Leaders of Presente.org, the nation’s largest online Latino advocacy organization, took the step of opposing the broader immigration bill altogether, saying in a statement they could not “in good conscience” stand by it if it is also “guaranteed to increase death and destruction through increased militarization of the border.”

Other advocates are considering the same path as they increasingly shift their criticism to the Democrats. In closed-door meetings, many have accused Democrats of giving up on a balanced compromise over immigration reform just to move the bill forward.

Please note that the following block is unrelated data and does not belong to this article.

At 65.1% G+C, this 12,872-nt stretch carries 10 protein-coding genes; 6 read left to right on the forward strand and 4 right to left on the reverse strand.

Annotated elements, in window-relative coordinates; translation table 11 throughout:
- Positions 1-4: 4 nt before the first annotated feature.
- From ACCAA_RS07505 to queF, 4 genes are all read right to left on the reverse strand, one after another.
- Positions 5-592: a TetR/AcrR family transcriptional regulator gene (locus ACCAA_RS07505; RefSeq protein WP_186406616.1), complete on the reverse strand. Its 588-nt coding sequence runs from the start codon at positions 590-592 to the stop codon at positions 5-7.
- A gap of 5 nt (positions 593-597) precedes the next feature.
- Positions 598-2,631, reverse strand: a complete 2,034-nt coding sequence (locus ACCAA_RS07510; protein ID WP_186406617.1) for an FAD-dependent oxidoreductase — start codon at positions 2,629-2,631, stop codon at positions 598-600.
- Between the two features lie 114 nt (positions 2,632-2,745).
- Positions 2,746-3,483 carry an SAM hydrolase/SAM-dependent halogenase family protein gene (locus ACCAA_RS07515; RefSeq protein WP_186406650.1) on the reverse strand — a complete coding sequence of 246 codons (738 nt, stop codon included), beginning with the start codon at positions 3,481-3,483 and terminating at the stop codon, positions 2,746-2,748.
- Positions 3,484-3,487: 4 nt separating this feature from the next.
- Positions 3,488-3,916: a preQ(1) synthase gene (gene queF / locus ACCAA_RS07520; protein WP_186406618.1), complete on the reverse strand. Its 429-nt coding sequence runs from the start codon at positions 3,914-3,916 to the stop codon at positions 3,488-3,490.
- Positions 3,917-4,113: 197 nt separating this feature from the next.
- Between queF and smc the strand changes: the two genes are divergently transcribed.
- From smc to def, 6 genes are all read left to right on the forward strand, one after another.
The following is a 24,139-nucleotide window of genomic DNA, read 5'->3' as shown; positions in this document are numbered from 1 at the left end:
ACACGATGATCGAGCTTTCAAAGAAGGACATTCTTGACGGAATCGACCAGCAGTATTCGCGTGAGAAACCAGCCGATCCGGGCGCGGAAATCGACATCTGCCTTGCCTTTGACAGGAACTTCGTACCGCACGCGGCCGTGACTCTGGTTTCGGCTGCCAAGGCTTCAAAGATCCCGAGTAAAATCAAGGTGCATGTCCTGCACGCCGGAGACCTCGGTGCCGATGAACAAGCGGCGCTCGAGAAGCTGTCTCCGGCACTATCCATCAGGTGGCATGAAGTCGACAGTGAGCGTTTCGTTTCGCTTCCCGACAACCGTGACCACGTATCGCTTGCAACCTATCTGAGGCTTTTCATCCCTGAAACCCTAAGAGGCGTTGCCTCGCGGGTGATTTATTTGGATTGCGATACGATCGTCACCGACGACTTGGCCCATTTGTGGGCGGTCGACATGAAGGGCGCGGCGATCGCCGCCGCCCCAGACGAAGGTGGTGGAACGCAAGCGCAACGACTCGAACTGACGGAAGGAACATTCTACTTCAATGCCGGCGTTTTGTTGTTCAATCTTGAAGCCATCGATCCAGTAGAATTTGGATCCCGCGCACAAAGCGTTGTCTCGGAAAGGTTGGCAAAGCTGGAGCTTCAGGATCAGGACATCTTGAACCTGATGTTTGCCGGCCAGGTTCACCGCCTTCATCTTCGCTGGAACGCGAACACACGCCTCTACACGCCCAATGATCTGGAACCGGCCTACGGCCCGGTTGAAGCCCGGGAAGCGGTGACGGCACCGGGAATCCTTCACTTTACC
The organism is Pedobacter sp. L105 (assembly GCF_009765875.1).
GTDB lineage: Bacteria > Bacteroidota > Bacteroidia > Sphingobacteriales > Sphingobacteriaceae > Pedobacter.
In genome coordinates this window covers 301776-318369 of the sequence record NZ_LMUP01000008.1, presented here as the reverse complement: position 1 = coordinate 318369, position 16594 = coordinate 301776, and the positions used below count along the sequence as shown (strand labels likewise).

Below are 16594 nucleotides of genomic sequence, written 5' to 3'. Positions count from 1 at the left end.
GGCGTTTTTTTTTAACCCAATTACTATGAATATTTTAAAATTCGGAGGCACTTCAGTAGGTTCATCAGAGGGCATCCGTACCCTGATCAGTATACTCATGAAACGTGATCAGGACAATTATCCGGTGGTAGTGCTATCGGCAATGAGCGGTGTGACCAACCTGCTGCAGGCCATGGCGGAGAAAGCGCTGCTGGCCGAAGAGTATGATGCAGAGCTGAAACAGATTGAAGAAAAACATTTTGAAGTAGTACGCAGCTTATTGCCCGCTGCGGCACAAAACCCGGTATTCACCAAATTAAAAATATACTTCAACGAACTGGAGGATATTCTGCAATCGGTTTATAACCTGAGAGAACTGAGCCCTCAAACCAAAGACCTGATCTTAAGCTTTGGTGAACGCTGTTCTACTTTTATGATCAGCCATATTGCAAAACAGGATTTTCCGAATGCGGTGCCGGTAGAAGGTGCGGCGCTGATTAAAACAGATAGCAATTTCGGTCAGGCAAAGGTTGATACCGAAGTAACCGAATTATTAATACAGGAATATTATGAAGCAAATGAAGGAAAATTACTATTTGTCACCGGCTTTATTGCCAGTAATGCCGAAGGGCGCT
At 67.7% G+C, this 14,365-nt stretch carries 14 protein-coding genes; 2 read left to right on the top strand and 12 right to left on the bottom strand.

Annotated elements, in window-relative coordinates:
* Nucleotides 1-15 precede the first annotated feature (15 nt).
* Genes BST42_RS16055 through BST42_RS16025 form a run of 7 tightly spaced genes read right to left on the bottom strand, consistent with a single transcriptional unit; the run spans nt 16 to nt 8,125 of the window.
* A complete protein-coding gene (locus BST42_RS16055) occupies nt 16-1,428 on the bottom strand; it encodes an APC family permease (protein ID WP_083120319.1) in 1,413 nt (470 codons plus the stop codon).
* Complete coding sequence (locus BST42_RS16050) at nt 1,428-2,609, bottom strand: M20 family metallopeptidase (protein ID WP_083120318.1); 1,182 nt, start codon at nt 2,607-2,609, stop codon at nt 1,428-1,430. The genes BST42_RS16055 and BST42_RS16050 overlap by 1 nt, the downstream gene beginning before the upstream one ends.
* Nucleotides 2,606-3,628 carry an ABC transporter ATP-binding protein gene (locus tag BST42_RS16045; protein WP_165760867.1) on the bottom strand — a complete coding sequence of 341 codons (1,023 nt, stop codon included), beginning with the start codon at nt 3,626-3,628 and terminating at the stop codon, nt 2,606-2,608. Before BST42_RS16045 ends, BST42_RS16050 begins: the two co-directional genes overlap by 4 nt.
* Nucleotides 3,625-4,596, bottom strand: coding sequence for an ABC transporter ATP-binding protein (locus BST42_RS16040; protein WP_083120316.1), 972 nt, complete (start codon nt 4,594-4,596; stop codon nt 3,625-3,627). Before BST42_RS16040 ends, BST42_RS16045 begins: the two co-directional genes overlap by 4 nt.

“Is this the way they’re going to, quote-unquote, resolve immigration issues?” said Fernando Garcia, executive director for the Border Network for Human Rights, based in El Paso, Tex.

The group is one of several that signed a letter to the bipartisan “Gang of Eight” senators who drafted the bill, denouncing the border-security proposal, an amendment by two Republican senators, Bob Corker of Tennessee and John Hoeven of North Dakota, that they said made no mention of the families it is bound to keep apart.